Young Frankenstein

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Always Full Price

Werewolf! Werewolf?! There! There wolf. There castle!
Would you mind telling me whose brain I did put in?
Abby someone. Abby Normal. I’m almost certain that was the name.

I recently purchased the new special edition laserdisc of Young Frankenstein – it has bloopers, deleted scenes, and a running director’s commentary audio track option. Now, this movie is one of the best comedies ever made, and if you’ve never seen it, you really should – it’s the Gone With The Wind of parody/homage movies. Mel Brooks’ commentary is not as illuminating as others (The Mask on DVD director’s commentary is actually GRIPPING! It’s really great!) I’ve heard; he rambles about personal memories on the set and how nice Kenny Mars is and he reiterates information we are looking at, but occasionally tells us something new and interesting. Better just to watch and adore.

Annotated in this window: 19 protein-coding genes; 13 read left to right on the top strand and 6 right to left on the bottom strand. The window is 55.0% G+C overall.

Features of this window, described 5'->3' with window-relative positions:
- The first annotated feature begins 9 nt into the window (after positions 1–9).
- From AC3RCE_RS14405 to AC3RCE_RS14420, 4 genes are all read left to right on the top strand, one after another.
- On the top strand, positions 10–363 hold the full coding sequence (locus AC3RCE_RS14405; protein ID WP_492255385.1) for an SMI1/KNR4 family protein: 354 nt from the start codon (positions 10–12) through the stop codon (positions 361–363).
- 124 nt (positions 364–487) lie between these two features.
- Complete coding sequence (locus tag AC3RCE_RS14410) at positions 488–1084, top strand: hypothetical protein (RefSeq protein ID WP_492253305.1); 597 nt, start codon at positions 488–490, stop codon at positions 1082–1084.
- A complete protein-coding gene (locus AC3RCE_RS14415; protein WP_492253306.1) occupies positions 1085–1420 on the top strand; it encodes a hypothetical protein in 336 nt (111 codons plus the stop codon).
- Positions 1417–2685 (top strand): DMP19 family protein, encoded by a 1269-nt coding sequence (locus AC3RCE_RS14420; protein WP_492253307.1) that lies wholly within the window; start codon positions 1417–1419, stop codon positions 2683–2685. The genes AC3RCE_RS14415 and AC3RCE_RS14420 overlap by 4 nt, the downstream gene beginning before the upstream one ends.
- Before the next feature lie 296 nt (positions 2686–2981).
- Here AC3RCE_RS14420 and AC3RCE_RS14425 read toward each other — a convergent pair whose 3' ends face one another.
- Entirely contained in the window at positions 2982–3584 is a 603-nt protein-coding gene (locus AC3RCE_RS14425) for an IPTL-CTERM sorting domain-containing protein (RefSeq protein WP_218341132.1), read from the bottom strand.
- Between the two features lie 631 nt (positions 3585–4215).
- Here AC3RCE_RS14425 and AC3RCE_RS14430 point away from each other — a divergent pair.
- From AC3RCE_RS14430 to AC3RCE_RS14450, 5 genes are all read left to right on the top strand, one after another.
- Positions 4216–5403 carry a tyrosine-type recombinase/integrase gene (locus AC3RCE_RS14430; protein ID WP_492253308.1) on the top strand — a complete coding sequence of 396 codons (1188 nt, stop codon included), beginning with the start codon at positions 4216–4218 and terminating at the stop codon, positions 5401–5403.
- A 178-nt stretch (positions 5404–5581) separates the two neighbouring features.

The production design is meticulous in its obsession with accuracy – the actual original equipment from the 1931 Frankenstein movie, the lighting and camera angles. Gene Wilder (who also co-wrote it – perhaps Mel would do well to write with Gene again, judging by his more recent films) is perfect as the grandson in denial. Teri Garr is innocent and saucy, Madeline Kahn is just perfect, Peter Boyle is the best monster ever, and Marty Feldman was genetically engineered to play Igor. The musical score (available though obscure internet CD sites and probably not officially sanctioned) is as important a character as the human actors.

If you have only seen Mel’s junk like Dracula: Dead and Loving It and Robin Hood: Men in Tights, I implore you to rediscover the Mel Brooks from the late 60s’ and early 70’s. His humor is crass and politically incorrect but he offends everyone, so it’s OK. Blazing Saddles, Young Frankenstein, and arguably The History of the World Part I are real joys. Rediscover Young Frankenstein if you haven’t seen it in a while. It is a true classic.

If it were in the theatres, pay full price! As a video rental, well, get the best quality you can, lots of friends, and a big TV.

*Always on my Top Ten

MPAA Rating PG
Release date 1978
Time in minutes 106
Director Mel Brooks
Studio 20th Century Fox